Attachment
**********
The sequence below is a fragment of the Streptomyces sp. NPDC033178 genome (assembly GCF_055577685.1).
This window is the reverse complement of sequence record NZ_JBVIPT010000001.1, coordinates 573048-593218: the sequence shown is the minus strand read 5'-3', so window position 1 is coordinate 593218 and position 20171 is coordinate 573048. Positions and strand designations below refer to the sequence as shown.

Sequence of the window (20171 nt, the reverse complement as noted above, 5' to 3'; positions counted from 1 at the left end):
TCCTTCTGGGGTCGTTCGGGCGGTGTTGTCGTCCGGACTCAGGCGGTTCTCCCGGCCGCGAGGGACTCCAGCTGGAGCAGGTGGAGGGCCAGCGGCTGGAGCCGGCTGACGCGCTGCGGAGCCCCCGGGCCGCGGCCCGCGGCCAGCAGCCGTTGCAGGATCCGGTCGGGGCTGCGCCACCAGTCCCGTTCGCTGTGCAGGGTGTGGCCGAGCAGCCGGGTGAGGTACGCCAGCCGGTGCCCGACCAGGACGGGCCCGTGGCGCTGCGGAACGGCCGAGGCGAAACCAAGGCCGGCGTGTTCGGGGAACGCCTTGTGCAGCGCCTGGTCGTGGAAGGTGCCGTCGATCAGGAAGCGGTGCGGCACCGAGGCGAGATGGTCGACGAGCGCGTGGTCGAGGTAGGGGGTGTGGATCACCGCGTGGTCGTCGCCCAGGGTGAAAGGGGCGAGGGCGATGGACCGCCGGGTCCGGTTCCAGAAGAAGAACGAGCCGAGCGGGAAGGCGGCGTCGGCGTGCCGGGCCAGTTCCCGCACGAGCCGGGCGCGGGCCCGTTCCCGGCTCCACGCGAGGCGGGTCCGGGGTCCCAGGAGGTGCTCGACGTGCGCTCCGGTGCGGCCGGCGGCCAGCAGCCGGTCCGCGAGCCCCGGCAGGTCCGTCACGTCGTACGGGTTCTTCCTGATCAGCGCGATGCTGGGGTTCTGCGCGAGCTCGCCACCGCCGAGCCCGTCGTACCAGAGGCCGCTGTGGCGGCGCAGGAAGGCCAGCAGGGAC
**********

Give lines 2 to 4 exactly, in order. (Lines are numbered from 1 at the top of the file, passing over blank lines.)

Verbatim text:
This window is the reverse complement of sequence record NZ_JBVIPT010000001.1, coordinates 573048-593218: the sequence shown is the minus strand read 5'-3', so window position 1 is coordinate 593218 and position 20171 is coordinate 573048. Positions and strand designations below refer to the sequence as shown.

Sequence of the window (20171 nt, the reverse complement as noted above, 5' to 3'; positions counted from 1 at the left end):
TCCTTCTGGGGTCGTTCGGGCGGTGTTGTCGTCCGGACTCAGGCGGTTCTCCCGGCCGCGAGGGACTCCAGCTGGAGCAGGTGGAGGGCCAGCGGCTGGAGCCGGCTGACGCGCTGCGGAGCCCCCGGGCCGCGGCCCGCGGCCAGCAGCCGTTGCAGGATCCGGTCGGGGCTGCGCCACCAGTCCCGTTCGCTGTGCAGGGTGTGGCCGAGCAGCCGGGTGAGGTACGCCAGCCGGTGCCCGACCAGGACGGGCCCGTGGCGCTGCGGAACGGCCGAGGCGAAACCAAGGCCGGCGTGTTCGGGGAACGCCTTGTGCAGCGCCTGGTCGTGGAAGGTGCCGTCGATCAGGAAGCGGTGCGGCACCGAGGCGAGATGGTCGACGAGCGCGTGGTCGAGGTAGGGGGTGTGGATCACCGCGTGGTCGTCGCCCAGGGTGAAAGGGGCGAGGGCGATGGACCGCCGGGTCCGGTTCCAGAAGAAGAACGAGCCGAGCGGGAAGGCGGCGTCGGCGTGCCGGGCCAGTTCCCGCACGAGCCGGGCGCGGGCCCGTTCCCGGCTCCACGCGAGGCGGGTCCGGGGTCCCAGGAGGTGCTCGACGTGCGCTCCGGTGCGGCCGGCGGCCAGCAGCCGGTCCGCGAGCCCCGGCAGGTCCGTCACGTCGTACGGGTTCTTCCTGATCAGCGCGATGCTGGGGTTCTGCGCGAGCTCGCCACCGCCGAGCCCGTCGTACCAGAGGCCGCTGTGGCGGCGCAGGAAGGCCAGCAGGGAC